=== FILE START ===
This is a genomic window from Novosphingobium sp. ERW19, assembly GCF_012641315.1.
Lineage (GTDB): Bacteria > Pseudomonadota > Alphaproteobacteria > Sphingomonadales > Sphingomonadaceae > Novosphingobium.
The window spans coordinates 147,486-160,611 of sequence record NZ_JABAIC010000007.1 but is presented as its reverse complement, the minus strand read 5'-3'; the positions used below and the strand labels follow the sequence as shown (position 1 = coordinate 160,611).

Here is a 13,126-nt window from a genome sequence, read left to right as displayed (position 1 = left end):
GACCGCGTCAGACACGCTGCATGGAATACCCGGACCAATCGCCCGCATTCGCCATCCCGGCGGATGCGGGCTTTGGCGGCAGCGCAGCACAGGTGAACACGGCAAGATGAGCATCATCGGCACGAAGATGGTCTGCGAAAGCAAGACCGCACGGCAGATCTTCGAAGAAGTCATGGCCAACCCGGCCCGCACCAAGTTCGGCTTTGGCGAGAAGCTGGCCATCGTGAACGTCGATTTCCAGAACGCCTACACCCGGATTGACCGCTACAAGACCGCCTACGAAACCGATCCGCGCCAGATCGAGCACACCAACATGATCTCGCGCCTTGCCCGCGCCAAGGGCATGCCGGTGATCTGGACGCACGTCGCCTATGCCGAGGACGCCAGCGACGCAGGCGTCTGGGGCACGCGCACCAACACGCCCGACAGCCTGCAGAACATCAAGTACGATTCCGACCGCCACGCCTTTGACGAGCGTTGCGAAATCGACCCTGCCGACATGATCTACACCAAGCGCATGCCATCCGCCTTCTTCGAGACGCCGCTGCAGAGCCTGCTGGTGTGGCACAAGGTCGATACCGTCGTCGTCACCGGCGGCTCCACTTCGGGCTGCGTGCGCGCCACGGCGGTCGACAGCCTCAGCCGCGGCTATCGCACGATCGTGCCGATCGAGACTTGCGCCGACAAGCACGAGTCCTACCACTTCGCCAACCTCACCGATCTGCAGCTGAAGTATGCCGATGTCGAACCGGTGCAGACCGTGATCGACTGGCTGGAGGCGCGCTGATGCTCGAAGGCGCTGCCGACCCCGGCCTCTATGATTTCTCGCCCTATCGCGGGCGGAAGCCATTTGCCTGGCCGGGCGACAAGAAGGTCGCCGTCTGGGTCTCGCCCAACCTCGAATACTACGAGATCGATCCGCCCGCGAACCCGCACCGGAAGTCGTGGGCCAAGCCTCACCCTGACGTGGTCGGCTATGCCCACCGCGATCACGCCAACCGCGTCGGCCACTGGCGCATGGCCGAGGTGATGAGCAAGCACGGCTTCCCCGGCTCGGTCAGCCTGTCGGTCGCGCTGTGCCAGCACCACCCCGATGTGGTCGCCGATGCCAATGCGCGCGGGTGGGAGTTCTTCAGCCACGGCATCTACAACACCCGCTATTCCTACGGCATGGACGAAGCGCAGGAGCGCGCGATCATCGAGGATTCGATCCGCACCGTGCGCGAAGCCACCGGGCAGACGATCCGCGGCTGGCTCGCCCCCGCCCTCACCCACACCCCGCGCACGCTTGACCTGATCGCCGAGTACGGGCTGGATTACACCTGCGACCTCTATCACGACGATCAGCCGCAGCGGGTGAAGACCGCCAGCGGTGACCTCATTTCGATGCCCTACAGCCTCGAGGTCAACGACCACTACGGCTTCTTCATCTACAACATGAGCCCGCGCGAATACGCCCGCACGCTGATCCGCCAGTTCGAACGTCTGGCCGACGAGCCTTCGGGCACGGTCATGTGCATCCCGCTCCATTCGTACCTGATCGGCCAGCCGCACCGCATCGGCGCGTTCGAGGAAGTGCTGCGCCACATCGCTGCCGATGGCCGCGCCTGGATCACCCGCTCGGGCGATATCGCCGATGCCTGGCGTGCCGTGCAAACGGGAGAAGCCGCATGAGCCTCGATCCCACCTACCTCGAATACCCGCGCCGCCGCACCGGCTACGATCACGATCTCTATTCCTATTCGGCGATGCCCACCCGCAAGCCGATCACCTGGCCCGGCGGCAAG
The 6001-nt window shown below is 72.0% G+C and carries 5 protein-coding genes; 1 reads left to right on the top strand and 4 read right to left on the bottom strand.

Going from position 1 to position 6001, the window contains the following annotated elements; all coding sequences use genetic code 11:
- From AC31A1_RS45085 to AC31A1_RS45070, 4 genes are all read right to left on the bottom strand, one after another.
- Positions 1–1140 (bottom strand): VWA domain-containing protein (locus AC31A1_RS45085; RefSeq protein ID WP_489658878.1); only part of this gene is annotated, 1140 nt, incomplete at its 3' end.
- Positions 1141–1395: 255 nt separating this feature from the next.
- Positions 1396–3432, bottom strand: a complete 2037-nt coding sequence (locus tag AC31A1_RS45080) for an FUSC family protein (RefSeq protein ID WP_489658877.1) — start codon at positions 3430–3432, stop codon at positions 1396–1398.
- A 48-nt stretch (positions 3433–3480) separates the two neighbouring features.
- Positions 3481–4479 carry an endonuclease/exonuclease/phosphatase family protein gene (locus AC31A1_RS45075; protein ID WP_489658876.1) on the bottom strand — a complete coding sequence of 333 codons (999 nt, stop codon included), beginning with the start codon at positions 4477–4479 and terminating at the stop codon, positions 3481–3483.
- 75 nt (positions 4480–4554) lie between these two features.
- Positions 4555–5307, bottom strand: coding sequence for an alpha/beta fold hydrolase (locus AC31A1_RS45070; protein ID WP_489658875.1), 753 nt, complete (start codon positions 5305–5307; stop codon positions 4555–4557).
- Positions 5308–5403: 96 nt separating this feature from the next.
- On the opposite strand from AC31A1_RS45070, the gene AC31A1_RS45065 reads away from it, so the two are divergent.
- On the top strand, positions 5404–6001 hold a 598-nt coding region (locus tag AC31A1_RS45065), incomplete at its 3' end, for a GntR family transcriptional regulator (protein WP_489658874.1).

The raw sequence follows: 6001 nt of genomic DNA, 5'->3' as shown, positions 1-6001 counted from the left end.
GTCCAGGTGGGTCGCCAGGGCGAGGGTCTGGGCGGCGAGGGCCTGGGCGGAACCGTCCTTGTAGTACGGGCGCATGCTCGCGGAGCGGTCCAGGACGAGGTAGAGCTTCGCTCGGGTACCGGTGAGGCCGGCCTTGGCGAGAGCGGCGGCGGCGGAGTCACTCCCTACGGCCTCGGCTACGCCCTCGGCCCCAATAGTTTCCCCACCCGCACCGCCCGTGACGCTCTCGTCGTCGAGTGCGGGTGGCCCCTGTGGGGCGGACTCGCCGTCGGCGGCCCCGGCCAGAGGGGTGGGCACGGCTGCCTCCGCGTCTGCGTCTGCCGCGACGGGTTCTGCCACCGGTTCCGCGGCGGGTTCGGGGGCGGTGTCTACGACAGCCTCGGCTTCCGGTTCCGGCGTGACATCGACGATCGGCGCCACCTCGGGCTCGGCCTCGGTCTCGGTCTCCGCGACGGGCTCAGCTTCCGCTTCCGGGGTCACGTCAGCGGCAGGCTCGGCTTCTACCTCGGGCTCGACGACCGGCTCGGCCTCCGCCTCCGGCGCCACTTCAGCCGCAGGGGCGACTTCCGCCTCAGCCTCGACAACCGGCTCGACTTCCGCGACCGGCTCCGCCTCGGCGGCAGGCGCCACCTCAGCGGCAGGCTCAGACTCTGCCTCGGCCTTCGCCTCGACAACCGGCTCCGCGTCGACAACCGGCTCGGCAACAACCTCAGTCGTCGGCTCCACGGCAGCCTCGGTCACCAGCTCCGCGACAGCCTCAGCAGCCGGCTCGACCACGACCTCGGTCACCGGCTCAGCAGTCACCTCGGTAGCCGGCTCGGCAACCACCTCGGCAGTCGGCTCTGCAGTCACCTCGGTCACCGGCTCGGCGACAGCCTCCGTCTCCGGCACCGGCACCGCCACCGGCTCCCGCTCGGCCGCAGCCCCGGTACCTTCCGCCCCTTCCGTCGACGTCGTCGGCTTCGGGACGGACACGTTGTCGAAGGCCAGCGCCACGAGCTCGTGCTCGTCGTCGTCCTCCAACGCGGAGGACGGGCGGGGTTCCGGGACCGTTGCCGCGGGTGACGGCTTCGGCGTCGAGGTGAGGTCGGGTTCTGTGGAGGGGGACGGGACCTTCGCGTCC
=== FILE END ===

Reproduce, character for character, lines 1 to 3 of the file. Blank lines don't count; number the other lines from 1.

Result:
This is a genomic window from Novosphingobium sp. ERW19, assembly GCF_012641315.1.
Lineage (GTDB): Bacteria > Pseudomonadota > Alphaproteobacteria > Sphingomonadales > Sphingomonadaceae > Novosphingobium.
The window spans coordinates 147,486-160,611 of sequence record NZ_JABAIC010000007.1 but is presented as its reverse complement, the minus strand read 5'-3'; the positions used below and the strand labels follow the sequence as shown (position 1 = coordinate 160,611).